# Thread: Solve equation for all real numbers a

2. ## Re: Solve equation for all real numbers a

Your first step is to put everything over a common denominator. Factor $\displaystyle x^2-3x$ and see if you can work out what the common denominator is. Then, once you've done that, remember that the only way a fraction can be equal to $\displaystyle 0$ is if the numerator is equal to $\displaystyle 0$. This will give you an equation to solve for $\displaystyle a$.

If you require further help, please show what you can do and we'll guide you from there.

3. ## Re: Solve equation for all real numbers a

Okay, so x(x-3) is the common denominator. Which gives me (x^2 + ax-3a + x-12)/ x(x-3) =0 , or (x^2 + x(a+1) - 3(a+4))/ x(x-3).

If I solve the numerator for x, I get x=3, and x=-a-4.

Should I try to solve the equation first with x=3, and then x=-a-4?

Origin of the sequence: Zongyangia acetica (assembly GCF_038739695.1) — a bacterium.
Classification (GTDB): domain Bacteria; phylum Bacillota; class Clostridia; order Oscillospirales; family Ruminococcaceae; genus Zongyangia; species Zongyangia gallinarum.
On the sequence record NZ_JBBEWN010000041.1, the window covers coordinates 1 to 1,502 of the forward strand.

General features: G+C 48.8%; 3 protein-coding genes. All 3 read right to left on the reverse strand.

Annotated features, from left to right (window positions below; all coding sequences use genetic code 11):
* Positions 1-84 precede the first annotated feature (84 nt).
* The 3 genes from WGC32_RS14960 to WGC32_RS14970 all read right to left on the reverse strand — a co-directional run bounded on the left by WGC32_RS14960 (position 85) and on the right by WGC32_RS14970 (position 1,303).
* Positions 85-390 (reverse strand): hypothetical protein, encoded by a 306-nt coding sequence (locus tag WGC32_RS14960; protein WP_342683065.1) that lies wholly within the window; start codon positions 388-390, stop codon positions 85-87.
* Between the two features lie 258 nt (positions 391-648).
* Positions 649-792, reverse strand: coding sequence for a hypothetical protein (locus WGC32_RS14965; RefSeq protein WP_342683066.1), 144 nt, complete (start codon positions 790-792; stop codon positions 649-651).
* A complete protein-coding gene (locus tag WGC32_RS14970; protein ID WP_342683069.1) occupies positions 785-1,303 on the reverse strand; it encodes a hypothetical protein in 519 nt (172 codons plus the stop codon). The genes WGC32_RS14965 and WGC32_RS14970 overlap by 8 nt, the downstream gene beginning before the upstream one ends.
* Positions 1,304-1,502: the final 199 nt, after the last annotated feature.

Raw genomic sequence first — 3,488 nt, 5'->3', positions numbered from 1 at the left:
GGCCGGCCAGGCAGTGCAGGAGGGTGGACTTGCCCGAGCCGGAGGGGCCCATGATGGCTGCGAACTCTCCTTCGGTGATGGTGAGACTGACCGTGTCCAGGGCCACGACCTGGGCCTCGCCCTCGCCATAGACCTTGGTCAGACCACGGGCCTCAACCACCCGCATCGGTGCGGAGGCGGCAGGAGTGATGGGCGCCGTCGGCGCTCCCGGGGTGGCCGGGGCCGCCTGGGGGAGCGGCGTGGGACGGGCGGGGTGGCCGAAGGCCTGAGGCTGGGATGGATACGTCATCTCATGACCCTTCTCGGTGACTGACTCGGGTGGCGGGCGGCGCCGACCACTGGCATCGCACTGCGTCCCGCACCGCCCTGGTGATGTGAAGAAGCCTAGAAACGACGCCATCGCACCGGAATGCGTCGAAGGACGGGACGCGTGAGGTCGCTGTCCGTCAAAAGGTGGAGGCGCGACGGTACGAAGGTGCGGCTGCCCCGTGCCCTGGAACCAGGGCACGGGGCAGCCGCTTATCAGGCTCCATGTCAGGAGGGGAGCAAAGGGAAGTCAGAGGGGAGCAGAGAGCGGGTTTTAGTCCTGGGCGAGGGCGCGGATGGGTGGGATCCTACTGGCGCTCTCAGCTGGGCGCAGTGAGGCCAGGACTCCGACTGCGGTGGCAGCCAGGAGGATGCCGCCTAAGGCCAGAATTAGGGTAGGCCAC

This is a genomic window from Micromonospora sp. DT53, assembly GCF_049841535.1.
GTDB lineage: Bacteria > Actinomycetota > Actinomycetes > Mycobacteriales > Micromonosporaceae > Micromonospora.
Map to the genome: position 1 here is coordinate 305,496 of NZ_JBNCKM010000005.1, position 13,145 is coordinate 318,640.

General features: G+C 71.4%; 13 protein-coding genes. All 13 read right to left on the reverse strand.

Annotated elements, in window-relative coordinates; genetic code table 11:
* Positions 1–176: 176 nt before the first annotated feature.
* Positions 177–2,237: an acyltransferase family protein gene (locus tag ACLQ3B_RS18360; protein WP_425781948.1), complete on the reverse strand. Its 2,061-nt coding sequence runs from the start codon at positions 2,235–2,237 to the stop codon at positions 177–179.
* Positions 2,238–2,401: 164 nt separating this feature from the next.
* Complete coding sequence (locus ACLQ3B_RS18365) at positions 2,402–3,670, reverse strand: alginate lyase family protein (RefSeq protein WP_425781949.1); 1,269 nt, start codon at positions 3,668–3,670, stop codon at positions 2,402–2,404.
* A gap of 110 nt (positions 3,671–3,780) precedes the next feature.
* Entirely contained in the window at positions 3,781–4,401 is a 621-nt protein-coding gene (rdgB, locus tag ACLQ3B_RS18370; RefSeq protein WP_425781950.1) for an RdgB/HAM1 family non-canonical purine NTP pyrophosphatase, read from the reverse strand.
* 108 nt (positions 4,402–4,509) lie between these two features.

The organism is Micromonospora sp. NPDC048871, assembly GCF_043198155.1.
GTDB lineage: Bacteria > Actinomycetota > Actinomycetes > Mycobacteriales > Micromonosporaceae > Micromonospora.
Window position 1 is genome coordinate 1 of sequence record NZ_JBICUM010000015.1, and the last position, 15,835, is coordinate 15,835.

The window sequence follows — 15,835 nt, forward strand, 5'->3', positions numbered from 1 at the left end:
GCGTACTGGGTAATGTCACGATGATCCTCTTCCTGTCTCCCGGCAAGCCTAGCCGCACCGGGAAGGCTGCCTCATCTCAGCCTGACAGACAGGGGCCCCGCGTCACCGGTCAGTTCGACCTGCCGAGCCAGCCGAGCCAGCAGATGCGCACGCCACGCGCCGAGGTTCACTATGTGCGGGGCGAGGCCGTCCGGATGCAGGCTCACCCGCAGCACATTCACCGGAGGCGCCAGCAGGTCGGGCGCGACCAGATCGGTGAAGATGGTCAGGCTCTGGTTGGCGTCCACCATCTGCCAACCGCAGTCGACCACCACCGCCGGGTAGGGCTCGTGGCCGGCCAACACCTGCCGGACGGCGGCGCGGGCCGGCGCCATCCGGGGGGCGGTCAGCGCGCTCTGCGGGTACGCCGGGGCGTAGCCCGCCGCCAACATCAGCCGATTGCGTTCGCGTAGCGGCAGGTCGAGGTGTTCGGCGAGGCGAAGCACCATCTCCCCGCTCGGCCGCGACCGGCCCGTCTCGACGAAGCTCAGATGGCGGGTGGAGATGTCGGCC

4. ## Re: Solve equation for all real numbers a

Originally Posted by cristianodoni72
Okay, so x(x-3) is the common denominator. Which gives me (x^2 + ax-3a + x-12)/ x(x-3) =0 , or (x^2 + x(a+1) - 3(a+4))/ x(x-3).

If I solve the numerator for x, I get x=3, and x=-a-4.

Should I try to solve the equation first with x=3, and then x=-a-4?
Great work so far! You should notice quickly that x=3 cannot be a solution. Why?

5. ## Re: Solve equation for all real numbers a

Thanks! Yes, with x=3, the denominator is 0. So I put x=-a-4, which gives me the numerator 2a-4 and the denominator a^2 +11a+28.
Do I solve the numerator for a now?

6. ## Re: Solve equation for all real numbers a

Originally Posted by cristianodoni72
Thanks! Yes, with x=3, the denominator is 0. So I put x=-a-4, which gives me the numerator 2a-4 and the denominator a^2 +11a+28.
Do I solve the numerator for a now?
You're overcomplicating things and getting slightly muddled. We have learned that $\displaystyle x=-a-4$. Therefore, for all real values of $\displaystyle a$,

$\displaystyle a=-4-x$

We can't simplify any further.

7. ## Re: Solve equation for all real numbers a

Okay! Thanks for guiding me!